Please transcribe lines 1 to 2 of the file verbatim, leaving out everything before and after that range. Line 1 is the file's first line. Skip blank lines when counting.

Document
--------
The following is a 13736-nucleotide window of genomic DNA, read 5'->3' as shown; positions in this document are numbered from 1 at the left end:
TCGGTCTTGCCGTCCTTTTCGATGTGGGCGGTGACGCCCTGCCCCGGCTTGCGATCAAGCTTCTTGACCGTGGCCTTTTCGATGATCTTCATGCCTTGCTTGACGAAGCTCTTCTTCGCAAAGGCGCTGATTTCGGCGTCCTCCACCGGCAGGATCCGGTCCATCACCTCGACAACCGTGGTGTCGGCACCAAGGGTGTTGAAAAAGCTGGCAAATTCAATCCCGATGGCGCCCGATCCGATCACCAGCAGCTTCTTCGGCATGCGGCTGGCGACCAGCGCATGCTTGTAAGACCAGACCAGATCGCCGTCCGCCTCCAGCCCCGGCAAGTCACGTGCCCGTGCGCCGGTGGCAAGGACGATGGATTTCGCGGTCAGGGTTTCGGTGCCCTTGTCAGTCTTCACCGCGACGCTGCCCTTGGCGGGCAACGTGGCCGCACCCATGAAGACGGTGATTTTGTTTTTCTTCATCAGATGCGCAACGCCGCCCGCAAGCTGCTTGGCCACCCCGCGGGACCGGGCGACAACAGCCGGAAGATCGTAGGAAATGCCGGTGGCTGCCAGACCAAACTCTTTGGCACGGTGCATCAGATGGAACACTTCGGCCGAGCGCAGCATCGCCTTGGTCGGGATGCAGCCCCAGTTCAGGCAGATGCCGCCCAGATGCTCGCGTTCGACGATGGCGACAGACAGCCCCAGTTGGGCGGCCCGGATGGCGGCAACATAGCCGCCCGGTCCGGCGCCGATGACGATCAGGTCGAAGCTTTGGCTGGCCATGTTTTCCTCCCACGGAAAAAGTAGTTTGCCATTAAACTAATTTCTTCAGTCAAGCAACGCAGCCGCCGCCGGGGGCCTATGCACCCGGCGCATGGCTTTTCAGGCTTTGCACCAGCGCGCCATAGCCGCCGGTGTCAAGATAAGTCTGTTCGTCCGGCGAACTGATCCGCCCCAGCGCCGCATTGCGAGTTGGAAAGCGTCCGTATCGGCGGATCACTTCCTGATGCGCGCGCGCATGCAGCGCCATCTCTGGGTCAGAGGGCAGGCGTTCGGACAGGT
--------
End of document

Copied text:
The following is a 13736-nucleotide window of genomic DNA, read 5'->3' as shown; positions in this document are numbered from 1 at the left end:
TCGGTCTTGCCGTCCTTTTCGATGTGGGCGGTGACGCCCTGCCCCGGCTTGCGATCAAGCTTCTTGACCGTGGCCTTTTCGATGATCTTCATGCCTTGCTTGACGAAGCTCTTCTTCGCAAAGGCGCTGATTTCGGCGTCCTCCACCGGCAGGATCCGGTCCATCACCTCGACAACCGTGGTGTCGGCACCAAGGGTGTTGAAAAAGCTGGCAAATTCAATCCCGATGGCGCCCGATCCGATCACCAGCAGCTTCTTCGGCATGCGGCTGGCGACCAGCGCATGCTTGTAAGACCAGACCAGATCGCCGTCCGCCTCCAGCCCCGGCAAGTCACGTGCCCGTGCGCCGGTGGCAAGGACGATGGATTTCGCGGTCAGGGTTTCGGTGCCCTTGTCAGTCTTCACCGCGACGCTGCCCTTGGCGGGCAACGTGGCCGCACCCATGAAGACGGTGATTTTGTTTTTCTTCATCAGATGCGCAACGCCGCCCGCAAGCTGCTTGGCCACCCCGCGGGACCGGGCGACAACAGCCGGAAGATCGTAGGAAATGCCGGTGGCTGCCAGACCAAACTCTTTGGCACGGTGCATCAGATGGAACACTTCGGCCGAGCGCAGCATCGCCTTGGTCGGGATGCAGCCCCAGTTCAGGCAGATGCCGCCCAGATGCTCGCGTTCGACGATGGCGACAGACAGCCCCAGTTGGGCGGCCCGGATGGCGGCAACATAGCCGCCCGGTCCGGCGCCGATGACGATCAGGTCGAAGCTTTGGCTGGCCATGTTTTCCTCCCACGGAAAAAGTAGTTTGCCATTAAACTAATTTCTTCAGTCAAGCAACGCAGCCGCCGCCGGGGGCCTATGCACCCGGCGCATGGCTTTTCAGGCTTTGCACCAGCGCGCCATAGCCGCCGGTGTCAAGATAAGTCTGTTCGTCCGGCGAACTGATCCGCCCCAGCGCCGCATTGCGAGTTGGAAAGCGTCCGTATCGGCGGATCACTTCCTGATGCGCGCGCGCATGCAGCGCCATCTCTGGGTCAGAGGGCAGGCGTTCGGACAGGT